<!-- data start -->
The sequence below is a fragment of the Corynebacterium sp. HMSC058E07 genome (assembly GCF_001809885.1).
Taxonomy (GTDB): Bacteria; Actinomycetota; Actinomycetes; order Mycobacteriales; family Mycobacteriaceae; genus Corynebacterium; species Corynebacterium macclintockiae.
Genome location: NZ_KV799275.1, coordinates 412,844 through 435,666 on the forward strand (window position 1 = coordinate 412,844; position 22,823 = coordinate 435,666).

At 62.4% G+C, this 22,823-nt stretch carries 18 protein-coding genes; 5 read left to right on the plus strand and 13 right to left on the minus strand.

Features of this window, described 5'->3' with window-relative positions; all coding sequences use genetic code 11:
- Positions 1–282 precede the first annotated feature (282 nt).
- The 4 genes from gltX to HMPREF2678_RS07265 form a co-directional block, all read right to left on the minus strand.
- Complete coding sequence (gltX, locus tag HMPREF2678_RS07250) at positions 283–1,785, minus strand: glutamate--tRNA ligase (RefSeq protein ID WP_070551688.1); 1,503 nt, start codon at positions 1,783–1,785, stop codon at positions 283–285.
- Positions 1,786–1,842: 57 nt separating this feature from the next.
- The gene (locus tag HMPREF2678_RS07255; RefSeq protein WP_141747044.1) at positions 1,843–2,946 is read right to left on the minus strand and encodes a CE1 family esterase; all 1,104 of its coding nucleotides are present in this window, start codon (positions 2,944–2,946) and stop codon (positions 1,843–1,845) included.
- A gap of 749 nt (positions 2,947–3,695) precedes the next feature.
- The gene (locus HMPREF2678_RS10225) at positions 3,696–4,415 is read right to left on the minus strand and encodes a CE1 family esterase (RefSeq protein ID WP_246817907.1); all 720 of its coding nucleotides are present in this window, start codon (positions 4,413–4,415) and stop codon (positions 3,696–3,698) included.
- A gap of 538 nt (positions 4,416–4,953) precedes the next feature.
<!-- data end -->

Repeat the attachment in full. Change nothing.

The sequence below is a fragment of the Corynebacterium sp. HMSC058E07 genome (assembly GCF_001809885.1).
Taxonomy (GTDB): Bacteria; Actinomycetota; Actinomycetes; order Mycobacteriales; family Mycobacteriaceae; genus Corynebacterium; species Corynebacterium macclintockiae.
Genome location: NZ_KV799275.1, coordinates 412,844 through 435,666 on the forward strand (window position 1 = coordinate 412,844; position 22,823 = coordinate 435,666).

At 62.4% G+C, this 22,823-nt stretch carries 18 protein-coding genes; 5 read left to right on the plus strand and 13 right to left on the minus strand.

Features of this window, described 5'->3' with window-relative positions; all coding sequences use genetic code 11:
- Positions 1–282 precede the first annotated feature (282 nt).
- The 4 genes from gltX to HMPREF2678_RS07265 form a co-directional block, all read right to left on the minus strand.
- Complete coding sequence (gltX, locus tag HMPREF2678_RS07250) at positions 283–1,785, minus strand: glutamate--tRNA ligase (RefSeq protein ID WP_070551688.1); 1,503 nt, start codon at positions 1,783–1,785, stop codon at positions 283–285.
- Positions 1,786–1,842: 57 nt separating this feature from the next.
- The gene (locus tag HMPREF2678_RS07255; RefSeq protein WP_141747044.1) at positions 1,843–2,946 is read right to left on the minus strand and encodes a CE1 family esterase; all 1,104 of its coding nucleotides are present in this window, start codon (positions 2,944–2,946) and stop codon (positions 1,843–1,845) included.
- A gap of 749 nt (positions 2,947–3,695) precedes the next feature.
- The gene (locus HMPREF2678_RS10225) at positions 3,696–4,415 is read right to left on the minus strand and encodes a CE1 family esterase (RefSeq protein ID WP_246817907.1); all 720 of its coding nucleotides are present in this window, start codon (positions 4,413–4,415) and stop codon (positions 3,696–3,698) included.
- A gap of 538 nt (positions 4,416–4,953) precedes the next feature.